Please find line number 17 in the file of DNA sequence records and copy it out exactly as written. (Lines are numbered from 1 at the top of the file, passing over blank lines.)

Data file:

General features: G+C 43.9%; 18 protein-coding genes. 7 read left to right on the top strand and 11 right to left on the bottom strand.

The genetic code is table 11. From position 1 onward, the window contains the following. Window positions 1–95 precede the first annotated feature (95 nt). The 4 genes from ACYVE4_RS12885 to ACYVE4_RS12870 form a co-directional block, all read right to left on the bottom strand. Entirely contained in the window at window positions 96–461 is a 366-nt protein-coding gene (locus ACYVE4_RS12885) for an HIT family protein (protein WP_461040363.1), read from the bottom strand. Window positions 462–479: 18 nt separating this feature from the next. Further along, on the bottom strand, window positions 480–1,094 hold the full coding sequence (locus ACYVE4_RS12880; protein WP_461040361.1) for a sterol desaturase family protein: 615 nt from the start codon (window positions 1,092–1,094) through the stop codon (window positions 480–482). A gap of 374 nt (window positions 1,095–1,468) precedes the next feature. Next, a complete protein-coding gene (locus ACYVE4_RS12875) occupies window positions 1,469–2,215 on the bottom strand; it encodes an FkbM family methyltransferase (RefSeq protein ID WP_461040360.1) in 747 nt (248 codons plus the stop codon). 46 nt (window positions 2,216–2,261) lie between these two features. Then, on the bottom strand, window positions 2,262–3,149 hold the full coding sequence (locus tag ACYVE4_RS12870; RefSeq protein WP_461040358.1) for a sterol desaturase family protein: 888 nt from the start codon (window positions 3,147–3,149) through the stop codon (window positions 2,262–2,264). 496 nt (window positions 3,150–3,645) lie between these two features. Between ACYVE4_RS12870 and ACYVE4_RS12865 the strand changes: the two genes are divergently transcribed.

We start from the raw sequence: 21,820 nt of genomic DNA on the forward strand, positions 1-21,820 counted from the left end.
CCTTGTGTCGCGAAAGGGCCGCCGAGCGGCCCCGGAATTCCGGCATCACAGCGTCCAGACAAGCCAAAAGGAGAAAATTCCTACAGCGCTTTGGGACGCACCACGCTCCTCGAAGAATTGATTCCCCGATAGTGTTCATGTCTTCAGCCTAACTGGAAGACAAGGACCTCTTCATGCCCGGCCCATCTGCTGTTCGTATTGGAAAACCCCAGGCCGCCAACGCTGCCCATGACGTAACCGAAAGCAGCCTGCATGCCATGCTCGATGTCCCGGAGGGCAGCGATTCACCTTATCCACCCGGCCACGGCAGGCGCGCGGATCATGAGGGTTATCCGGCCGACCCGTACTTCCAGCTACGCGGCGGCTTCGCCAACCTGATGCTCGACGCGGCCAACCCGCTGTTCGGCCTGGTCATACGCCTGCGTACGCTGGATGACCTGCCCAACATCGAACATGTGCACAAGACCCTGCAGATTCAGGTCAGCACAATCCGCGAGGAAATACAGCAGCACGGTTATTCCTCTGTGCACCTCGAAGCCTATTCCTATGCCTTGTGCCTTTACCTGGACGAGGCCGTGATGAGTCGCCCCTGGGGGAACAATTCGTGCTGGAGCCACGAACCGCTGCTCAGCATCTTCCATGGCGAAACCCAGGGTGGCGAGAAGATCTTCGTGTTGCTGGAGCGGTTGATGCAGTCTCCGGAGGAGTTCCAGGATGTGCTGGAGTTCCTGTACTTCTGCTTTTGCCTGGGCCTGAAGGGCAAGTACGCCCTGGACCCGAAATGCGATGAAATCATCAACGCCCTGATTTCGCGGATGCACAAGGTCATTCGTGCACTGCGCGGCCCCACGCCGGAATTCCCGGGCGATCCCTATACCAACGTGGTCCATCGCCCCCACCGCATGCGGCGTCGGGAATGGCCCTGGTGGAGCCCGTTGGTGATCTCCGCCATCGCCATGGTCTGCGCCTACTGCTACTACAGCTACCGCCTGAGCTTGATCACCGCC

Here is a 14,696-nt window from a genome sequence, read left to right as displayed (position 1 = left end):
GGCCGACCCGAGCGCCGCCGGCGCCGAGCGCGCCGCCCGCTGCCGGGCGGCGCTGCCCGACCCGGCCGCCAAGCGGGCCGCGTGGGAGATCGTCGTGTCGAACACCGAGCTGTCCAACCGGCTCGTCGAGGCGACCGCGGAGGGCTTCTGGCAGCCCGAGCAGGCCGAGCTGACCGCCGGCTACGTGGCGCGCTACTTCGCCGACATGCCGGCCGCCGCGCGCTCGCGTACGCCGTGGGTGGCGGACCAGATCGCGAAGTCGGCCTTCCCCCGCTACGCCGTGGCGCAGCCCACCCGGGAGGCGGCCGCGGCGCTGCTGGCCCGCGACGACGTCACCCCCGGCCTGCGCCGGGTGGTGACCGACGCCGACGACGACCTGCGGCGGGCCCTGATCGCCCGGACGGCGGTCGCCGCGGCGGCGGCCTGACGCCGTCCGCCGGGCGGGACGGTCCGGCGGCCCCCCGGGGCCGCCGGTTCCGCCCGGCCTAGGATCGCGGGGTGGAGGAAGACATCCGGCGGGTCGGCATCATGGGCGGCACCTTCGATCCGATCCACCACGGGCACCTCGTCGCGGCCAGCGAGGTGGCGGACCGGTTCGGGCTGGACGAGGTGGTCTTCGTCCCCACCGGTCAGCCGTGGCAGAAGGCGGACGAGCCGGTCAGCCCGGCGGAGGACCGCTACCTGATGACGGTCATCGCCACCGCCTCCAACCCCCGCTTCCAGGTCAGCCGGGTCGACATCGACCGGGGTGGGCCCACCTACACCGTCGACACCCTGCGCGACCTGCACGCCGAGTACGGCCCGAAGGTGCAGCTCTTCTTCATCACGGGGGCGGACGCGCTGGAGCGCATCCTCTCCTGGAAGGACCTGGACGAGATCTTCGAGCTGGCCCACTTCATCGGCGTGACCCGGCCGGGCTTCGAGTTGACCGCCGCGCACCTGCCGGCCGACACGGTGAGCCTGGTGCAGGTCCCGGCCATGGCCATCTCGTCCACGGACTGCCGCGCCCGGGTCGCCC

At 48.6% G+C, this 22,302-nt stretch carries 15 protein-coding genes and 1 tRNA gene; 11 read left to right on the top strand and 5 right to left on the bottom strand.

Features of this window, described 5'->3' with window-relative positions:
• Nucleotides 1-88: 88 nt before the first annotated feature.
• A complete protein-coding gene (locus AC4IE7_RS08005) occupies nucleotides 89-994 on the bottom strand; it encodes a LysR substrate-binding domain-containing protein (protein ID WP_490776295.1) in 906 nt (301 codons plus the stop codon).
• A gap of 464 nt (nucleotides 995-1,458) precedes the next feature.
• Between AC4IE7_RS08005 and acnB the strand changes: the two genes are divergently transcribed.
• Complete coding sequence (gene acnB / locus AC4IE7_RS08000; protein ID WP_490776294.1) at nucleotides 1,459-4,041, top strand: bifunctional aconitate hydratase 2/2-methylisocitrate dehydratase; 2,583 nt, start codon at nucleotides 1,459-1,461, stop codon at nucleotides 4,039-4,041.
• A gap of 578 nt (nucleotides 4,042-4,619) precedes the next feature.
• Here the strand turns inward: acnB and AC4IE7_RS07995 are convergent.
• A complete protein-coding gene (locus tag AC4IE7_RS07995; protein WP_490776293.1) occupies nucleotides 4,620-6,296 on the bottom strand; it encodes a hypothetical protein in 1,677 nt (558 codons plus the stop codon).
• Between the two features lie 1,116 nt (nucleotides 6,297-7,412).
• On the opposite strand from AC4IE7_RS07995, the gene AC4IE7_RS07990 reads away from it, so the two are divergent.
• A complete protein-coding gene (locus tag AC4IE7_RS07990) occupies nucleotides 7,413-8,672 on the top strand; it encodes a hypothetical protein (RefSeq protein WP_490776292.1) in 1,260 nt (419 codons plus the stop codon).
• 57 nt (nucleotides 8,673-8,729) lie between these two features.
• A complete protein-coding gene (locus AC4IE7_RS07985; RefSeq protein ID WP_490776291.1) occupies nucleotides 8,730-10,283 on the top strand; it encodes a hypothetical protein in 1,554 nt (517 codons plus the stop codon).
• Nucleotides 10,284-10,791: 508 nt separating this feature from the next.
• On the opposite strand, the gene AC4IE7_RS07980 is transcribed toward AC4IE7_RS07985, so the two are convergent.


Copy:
• Between the two features lie 1,116 nt (nucleotides 6,297-7,412).